|| Home. | Universe Galaxies And Stars Archives. | |
|| Universe | Big Bang | Galaxies | Stars | Solar System | Planets | Hubble Telescope | NASA | Search Engine ||
NASA's Spitzer space telescope.
NASA's Spitzer space telescope has provided a detailed view of a hatchery for new stars in the Trifid Nebula. Obscured in visible light, the heat from these stellar incubators can be detected by Spitzer's Infrared instruments. The Trifid Nebula is a giant star-forming cloud of gas and dust located 5,400 light-years away in the constellation of Sagittarius. Previous images had hinted that the nebula contained four cold "knots" of dust. Astronomers knew these these are the incubators, where new stars are born, but they didn't think they had actually begun star formation yet. Spitzer revealed that they had already formed at least 30 embryonic stars.
A dense globular cluster near the heart of the Milky Way has been found to contain dozens of rapidly-spinning microsecond pulsars. The discovery was made using the 100-meter Robert C. Byrd Green Bank telescope (GBT) in West Virginia. Many of the pulsars are interesting, too; there are 13 in binary systems, and two that rotate 600 times a second - as fast as a household blender. The discovery of this many pulsars in a star cluster should keep Astronomers busy for years, gaining insight into both the nature of these objects, and the conditions they formed in.
This image, taken by the Hubble Space Telescope, shows the nearby Small Magellanic Cloud - a satellite Galaxy located 210,000 light-years away. Hubble's powerful optics have helped Astronomers discover a population of infant stars embedded in the nebula NGC 346. Although there are many regions of star formation in the Milky Way, our companion Galaxy is much smaller and lacks many of heavier elements forged in stars. This means that star formation in the SMC is much more like the star formation of the early Universe, before many of the heavier elements that make our planets had formed (carbon, iron, oxygen etc).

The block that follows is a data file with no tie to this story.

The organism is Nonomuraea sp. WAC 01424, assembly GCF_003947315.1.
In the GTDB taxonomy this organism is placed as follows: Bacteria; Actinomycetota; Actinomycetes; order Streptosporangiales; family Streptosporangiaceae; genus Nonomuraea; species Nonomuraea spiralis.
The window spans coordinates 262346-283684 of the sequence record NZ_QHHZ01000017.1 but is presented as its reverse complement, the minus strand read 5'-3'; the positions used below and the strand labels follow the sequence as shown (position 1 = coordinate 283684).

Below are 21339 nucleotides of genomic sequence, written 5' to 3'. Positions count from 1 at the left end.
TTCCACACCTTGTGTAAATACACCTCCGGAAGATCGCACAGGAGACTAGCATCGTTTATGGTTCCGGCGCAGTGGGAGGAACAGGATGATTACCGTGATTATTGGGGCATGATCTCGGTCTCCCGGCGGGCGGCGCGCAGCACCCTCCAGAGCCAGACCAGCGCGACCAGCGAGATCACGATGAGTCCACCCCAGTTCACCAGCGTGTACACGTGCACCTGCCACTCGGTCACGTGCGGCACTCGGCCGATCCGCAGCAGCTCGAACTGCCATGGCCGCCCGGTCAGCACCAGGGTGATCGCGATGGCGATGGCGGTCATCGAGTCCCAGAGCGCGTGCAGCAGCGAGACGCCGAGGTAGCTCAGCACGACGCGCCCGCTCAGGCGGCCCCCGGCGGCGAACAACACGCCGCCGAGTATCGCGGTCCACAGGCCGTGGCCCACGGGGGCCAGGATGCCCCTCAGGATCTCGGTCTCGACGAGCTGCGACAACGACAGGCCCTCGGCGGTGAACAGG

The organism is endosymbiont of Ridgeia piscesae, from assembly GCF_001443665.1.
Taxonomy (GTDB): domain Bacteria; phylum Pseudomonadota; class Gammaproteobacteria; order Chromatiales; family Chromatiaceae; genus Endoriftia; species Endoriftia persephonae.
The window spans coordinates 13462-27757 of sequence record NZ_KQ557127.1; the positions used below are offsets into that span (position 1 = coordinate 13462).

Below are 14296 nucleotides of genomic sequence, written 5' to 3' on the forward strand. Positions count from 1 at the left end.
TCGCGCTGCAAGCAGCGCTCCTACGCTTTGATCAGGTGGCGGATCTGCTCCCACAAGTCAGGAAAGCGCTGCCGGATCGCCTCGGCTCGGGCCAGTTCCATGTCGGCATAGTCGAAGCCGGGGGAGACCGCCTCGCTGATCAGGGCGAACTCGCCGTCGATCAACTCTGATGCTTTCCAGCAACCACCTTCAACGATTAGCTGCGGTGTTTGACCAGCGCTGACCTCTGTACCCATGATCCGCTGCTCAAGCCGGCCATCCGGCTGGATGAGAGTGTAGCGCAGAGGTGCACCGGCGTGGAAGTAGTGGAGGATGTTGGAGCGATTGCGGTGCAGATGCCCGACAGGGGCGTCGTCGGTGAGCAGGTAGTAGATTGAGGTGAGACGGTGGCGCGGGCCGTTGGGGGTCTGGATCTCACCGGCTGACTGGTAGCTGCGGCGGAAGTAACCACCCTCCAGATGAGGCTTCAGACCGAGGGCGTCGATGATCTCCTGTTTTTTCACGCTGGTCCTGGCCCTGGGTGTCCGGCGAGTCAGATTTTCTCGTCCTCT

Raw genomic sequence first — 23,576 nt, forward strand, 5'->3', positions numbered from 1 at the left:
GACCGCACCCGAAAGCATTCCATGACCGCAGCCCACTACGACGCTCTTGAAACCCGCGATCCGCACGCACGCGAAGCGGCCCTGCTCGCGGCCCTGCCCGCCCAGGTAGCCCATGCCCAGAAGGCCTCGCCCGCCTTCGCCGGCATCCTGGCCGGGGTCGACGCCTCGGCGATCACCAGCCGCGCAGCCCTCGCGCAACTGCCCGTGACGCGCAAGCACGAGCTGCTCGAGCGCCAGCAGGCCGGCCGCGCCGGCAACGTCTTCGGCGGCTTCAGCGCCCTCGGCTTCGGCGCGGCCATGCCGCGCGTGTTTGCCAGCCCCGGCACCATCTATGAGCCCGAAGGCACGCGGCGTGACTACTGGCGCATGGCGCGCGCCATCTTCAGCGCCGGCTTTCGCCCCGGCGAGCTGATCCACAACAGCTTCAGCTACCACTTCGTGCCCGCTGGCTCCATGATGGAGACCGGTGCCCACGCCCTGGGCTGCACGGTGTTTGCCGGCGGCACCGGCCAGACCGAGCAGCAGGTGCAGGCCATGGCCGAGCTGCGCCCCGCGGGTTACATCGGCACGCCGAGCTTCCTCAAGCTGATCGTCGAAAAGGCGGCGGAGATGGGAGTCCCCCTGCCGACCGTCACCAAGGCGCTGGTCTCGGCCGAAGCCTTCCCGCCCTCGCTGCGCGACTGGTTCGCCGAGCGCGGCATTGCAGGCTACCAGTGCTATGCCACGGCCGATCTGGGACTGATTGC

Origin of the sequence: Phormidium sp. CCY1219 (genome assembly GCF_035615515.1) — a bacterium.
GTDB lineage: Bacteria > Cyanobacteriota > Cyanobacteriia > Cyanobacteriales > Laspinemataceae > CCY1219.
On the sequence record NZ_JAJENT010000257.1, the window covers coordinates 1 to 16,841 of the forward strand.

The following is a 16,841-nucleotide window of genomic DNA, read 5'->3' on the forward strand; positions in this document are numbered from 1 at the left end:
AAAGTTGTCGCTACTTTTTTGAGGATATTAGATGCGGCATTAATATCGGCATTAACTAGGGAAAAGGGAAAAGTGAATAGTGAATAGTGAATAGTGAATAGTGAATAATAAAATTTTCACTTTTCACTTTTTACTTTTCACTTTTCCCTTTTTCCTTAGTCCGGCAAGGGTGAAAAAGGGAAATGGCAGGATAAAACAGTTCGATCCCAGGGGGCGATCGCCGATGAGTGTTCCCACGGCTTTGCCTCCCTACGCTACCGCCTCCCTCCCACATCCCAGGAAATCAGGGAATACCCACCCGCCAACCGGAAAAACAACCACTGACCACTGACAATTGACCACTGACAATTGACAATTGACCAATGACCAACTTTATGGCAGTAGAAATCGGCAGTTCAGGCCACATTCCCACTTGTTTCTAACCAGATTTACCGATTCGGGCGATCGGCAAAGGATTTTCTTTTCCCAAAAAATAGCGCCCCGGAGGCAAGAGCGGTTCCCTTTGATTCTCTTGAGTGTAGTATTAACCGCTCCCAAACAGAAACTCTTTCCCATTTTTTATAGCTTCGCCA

The W.M. Keck Observatory in Hawaii took this photograph of two Galaxies about to collide over 5 billion light-years away from us. The image was possible because of the new laser guide star system for adaptive optics which corrects the distorting effects of the Earth's atmosphere. This allows Keck to have nearly the same view as space-based observatories like Hubble. Both Galaxies in this collision are mature, and seem to have used up all their gas. This won't create spectacular amounts of new star formation, which is what happens with less mature galaxies.
Astronomers using the giant Gemini South 8-metre telescope in Chile have spotted what seems to be a collision between two planet-sized objects orbiting the nearby star Beta Pictoris. A collision like this would create a lot of dust, but the star is like a powerful fan that should quickly blow it all away. Based on the amount of dust still there, Astronomers think the collision happened only 100 years ago, or so. This is exactly like the scenario Astronomers believe our own solar system went through 5 billion years ago as the various planets formed through multiple collisions.
On Friday, January 14, the European Space Agency's Huygens probe will plunge through the atmosphere of Saturn's smog-enshrouded Moon Titan. If all goes as planned, the spacecraft will have two hours to record everything it can about the moon's atmosphere before it meets an unknown fate on the surface - it could land with a splash, splat, or a smash. Huygens will reach Titan at 1013 UTC (5:15 am EST), and then deploy its parachute a few minutes after that. It will reach the surface by 1234 UTC (7:34 am EST), and data about the journey will arrive at Earth shortly after.
Go To Print Article
Universe - Galaxies and Stars: Links and Contacts
|| GNU License | Contact | Copyright | WebMaster | Terms | Disclaimer | Top Of Page. ||